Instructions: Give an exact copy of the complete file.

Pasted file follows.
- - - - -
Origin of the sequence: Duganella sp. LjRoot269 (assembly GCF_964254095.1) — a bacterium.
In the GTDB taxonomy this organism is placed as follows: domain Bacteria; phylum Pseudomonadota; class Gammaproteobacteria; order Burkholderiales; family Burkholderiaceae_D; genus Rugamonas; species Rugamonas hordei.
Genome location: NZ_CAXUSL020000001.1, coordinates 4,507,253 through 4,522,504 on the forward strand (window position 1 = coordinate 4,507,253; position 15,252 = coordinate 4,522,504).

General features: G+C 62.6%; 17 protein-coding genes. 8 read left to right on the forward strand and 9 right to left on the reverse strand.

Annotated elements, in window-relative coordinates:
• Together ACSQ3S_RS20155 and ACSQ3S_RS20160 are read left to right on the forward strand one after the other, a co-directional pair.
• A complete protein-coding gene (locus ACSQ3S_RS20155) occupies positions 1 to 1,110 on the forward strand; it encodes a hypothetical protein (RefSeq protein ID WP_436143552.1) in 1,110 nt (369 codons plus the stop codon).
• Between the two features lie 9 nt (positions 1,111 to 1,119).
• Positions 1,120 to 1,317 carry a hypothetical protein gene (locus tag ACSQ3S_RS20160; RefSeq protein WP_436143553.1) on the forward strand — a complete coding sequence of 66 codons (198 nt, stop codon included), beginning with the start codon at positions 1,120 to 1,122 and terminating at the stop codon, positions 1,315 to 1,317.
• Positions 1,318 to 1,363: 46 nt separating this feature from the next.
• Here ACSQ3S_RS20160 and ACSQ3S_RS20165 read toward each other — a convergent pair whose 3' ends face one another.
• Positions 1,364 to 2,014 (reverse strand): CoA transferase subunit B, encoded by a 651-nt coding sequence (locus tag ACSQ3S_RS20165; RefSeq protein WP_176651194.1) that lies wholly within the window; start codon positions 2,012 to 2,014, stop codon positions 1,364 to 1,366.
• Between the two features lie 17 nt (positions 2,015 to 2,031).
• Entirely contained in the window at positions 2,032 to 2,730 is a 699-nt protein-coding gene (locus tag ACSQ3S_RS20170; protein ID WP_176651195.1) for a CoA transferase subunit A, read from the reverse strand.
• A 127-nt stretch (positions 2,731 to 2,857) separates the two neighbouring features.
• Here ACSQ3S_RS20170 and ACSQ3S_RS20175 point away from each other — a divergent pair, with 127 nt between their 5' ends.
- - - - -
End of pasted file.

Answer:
Origin of the sequence: Duganella sp. LjRoot269 (assembly GCF_964254095.1) — a bacterium.
In the GTDB taxonomy this organism is placed as follows: domain Bacteria; phylum Pseudomonadota; class Gammaproteobacteria; order Burkholderiales; family Burkholderiaceae_D; genus Rugamonas; species Rugamonas hordei.
Genome location: NZ_CAXUSL020000001.1, coordinates 4,507,253 through 4,522,504 on the forward strand (window position 1 = coordinate 4,507,253; position 15,252 = coordinate 4,522,504).

General features: G+C 62.6%; 17 protein-coding genes. 8 read left to right on the forward strand and 9 right to left on the reverse strand.

Annotated elements, in window-relative coordinates:
• Together ACSQ3S_RS20155 and ACSQ3S_RS20160 are read left to right on the forward strand one after the other, a co-directional pair.
• A complete protein-coding gene (locus ACSQ3S_RS20155) occupies positions 1 to 1,110 on the forward strand; it encodes a hypothetical protein (RefSeq protein ID WP_436143552.1) in 1,110 nt (369 codons plus the stop codon).
• Between the two features lie 9 nt (positions 1,111 to 1,119).
• Positions 1,120 to 1,317 carry a hypothetical protein gene (locus tag ACSQ3S_RS20160; RefSeq protein WP_436143553.1) on the forward strand — a complete coding sequence of 66 codons (198 nt, stop codon included), beginning with the start codon at positions 1,120 to 1,122 and terminating at the stop codon, positions 1,315 to 1,317.
• Positions 1,318 to 1,363: 46 nt separating this feature from the next.
• Here ACSQ3S_RS20160 and ACSQ3S_RS20165 read toward each other — a convergent pair whose 3' ends face one another.
• Positions 1,364 to 2,014 (reverse strand): CoA transferase subunit B, encoded by a 651-nt coding sequence (locus tag ACSQ3S_RS20165; RefSeq protein WP_176651194.1) that lies wholly within the window; start codon positions 2,012 to 2,014, stop codon positions 1,364 to 1,366.
• Between the two features lie 17 nt (positions 2,015 to 2,031).
• Entirely contained in the window at positions 2,032 to 2,730 is a 699-nt protein-coding gene (locus tag ACSQ3S_RS20170; protein ID WP_176651195.1) for a CoA transferase subunit A, read from the reverse strand.
• A 127-nt stretch (positions 2,731 to 2,857) separates the two neighbouring features.
• Here ACSQ3S_RS20170 and ACSQ3S_RS20175 point away from each other — a divergent pair, with 127 nt between their 5' ends.